Pastiche Foundation

Gender Variance made Simple

quiet lately.

I’ve been spending a lot of time working on community organization, a move, and the like, so I haven’t been writing much.

Within the last 24 hours, 2 different friends asked for clarification on WA’s Driver Licenses–specifically, on correcting your gender on them. Here’s the email I sent them.

From a paper article this august:

8-11-09 SeaTimes – State reverses transgender driver license policy

Washington used to require people changing the gender marker on their license only to submit a letter from a doctor saying the person “initiated appropriate clinical treatment.” That could mean anything from living full time as another gender to undergoing sex-change surgery. Washington was among a small number of states that did not require the surgery.

The new policy has one small difference from the pre-2009 policy: It allows applicants to submit a letter from a psychologist in lieu of a licensed physician.

The current policy still requires an altered birth certificate for applicants who want to change their gender on an enhanced driver’s license, which serves as a passport for citizens crossing the Canadian border. The birth-certificate requirement, which stemmed from post-9/11 discussions, is touted by the Licensing Department as a strategy to prevent forgery and bolster counter-terrorism efforts.

From a friend who’s successfully done this I learned that it’s a mail-in process. The DOL site states:

Change your gender designation

If you would like to change the gender designation on your driver license or ID card to accurately reflect your identity, mail a written request to:

Assistant Director for Driver Policy and Programs
Department of Licensing
PO Box 9030
Olympia, WA 98507-9030

The request must include all of the following:

  • A letter from you requesting the change in gender designation. The letter must include:
    • The name, address, and gender designation shown on your current driver license or ID card.
    • The name, address, and gender designation you want on the new driver license or ID card.
    • Your current phone number.
  • A letter on official letterhead from your licensed medical, osteopathic physician or psychologist stating you have initiated the appropriate clinical treatment.
  • A photocopy of your current Washington State driver license or ID card.
  • If you want to change your name, you must also include an original or certified copy of your Court Ordered Name Change.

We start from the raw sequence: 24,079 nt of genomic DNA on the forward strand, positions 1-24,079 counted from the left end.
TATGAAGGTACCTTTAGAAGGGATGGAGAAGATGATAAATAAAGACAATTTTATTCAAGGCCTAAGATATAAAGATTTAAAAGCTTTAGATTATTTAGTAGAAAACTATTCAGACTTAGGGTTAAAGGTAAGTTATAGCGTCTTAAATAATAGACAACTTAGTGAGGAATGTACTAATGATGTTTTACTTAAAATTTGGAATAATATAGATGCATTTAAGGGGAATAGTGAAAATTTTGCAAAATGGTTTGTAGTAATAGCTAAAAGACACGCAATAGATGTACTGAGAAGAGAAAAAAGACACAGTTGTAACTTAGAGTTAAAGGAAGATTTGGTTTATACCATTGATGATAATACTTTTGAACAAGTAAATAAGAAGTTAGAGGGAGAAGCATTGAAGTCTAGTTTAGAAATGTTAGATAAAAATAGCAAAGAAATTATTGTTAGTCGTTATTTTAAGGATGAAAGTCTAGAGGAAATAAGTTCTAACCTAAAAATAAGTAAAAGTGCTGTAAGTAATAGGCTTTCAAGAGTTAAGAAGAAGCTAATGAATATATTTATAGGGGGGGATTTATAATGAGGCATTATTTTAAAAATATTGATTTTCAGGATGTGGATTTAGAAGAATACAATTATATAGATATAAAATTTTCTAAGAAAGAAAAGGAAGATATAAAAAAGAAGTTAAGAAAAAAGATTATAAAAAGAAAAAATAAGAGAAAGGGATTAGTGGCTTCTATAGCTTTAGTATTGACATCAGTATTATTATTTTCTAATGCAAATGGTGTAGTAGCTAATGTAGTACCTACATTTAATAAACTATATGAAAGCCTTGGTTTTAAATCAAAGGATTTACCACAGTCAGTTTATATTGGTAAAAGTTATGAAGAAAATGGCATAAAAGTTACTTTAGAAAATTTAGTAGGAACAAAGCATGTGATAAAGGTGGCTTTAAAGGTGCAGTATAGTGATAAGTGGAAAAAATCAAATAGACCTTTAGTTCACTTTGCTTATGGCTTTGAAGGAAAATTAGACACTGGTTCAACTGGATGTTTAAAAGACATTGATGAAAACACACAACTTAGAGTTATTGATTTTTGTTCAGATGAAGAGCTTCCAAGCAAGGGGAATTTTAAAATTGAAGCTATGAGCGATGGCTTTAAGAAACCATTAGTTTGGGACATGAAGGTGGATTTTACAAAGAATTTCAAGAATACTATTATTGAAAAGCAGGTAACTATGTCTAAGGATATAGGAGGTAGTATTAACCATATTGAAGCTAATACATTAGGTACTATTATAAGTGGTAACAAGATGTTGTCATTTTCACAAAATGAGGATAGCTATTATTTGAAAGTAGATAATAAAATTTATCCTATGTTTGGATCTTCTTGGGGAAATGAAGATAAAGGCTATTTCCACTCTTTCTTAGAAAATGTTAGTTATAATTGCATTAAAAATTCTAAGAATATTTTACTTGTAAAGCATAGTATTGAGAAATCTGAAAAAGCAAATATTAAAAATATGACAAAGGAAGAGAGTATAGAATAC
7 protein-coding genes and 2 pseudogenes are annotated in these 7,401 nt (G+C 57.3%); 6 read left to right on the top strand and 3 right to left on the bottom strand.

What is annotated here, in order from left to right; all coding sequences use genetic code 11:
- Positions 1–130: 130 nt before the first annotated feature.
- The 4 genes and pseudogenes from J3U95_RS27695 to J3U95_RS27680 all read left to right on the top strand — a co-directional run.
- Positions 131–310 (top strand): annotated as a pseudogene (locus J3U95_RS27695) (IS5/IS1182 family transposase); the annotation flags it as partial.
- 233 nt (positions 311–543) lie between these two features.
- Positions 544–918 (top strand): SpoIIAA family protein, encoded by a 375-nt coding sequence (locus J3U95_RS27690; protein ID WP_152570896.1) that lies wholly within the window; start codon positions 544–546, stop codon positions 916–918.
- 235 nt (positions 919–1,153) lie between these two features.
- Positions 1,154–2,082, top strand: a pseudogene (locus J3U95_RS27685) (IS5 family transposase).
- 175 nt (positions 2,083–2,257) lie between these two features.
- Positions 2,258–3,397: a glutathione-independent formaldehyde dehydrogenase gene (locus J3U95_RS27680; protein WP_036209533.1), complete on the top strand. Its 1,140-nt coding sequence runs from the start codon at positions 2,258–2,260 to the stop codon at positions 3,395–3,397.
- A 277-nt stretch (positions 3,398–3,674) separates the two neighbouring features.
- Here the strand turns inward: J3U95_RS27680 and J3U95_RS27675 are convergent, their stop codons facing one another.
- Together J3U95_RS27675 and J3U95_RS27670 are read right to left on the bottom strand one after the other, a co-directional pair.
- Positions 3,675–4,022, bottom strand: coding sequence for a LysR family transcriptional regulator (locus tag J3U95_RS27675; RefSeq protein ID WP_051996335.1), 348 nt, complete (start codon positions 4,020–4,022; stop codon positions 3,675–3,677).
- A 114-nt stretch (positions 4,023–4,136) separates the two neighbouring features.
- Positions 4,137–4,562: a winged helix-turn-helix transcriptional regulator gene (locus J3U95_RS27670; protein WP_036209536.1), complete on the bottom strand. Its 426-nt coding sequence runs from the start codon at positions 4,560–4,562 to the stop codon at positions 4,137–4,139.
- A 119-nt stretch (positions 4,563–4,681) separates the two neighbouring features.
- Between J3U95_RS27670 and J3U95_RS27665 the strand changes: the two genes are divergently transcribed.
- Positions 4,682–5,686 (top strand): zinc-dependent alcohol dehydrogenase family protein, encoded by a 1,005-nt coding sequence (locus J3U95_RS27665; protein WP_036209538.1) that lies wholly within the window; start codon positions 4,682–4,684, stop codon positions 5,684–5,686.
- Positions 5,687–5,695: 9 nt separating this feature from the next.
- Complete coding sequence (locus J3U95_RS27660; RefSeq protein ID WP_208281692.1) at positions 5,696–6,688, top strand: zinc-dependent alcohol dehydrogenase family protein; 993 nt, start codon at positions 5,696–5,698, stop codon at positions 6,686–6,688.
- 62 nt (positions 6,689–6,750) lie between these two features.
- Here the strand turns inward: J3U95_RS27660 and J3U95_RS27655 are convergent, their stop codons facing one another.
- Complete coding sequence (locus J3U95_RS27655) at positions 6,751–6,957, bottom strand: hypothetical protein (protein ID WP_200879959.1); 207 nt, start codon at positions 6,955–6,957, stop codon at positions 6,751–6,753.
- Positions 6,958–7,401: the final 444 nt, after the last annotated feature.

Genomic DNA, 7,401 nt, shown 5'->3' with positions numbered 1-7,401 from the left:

Hopefully that’ll help!


September 29, 2009 Posted by | Uncategorized | Leave a comment


shades of conduct

With ‘political correctness’ (the fake cultural competence) poisoning our culture , it’s not done to admit to having an agenda against unchangeable aspects of who someone is. However, just like in the 50s, it still happens.

I shared WeBetterWinThisTime‘s article President Carter Calls Out Bigotry with a friend of mine who is slightly limited by the intensity of his privilege. He and I go rounds about class access issues all the time, but this article seemed to be a turning point in his comprehension. Pointing out that comic (which someone included in the comments), I said,

-ism is never acknowledged as -ism, it’s always about something else. You can tell by people’s reactions: ‘it’s ok’ for ‘people like me’ to (be late/mess up an application/break norms of appearance and behavior). There’s less  consequence and more praise for someone’s ‘boldness’.

Brass tacks: note that the black man who sassed a white police officer (low authority within the legal/political realm, though probably above the professor’s) should have known better… yet the white senator who called the black president (often considered the highest authority within the US legal/political realm, and definitely above the senator’s) has done correctly.

Have I made it sufficiently clear? Race completely flipped the reader’s perception of authority of the situation. This flies in the face of all logic. How does this apply to my situation?

Just like with race: If you do not appear to be heterosexual/cissexual, you may be judged harder because you’re not “one of us”. Imagine if you and your best friend Billy did the same work on a math test, but he scored higher than you did. Now take that to the job market. Take it to the shopping mall. Take it to church. Take it to the party at your friend’s house on Friday night. Get stared at. Get pushed aside. It sucks.

My personal solution (and again, I’m read as white so there is privilege tied into this–I’m more likely to get be recognised for my awesome than a black guy in my shoes would be) is to know my stuff. I do my best to know what the hell I’m talking about.  And not really make a secret of being queer, or ill, or trans. I figure that gives people a chance to chew on the concept that ‘hey, maybe the next transfolk or queer or chronically ill person that comes along will have something cool to give, too!”

It’s still -ism thinking, but at least it gives the next guy a chance. That’s why I’m out and proud. Are you?

September 16, 2009 Posted by | Uncategorized | Leave a comment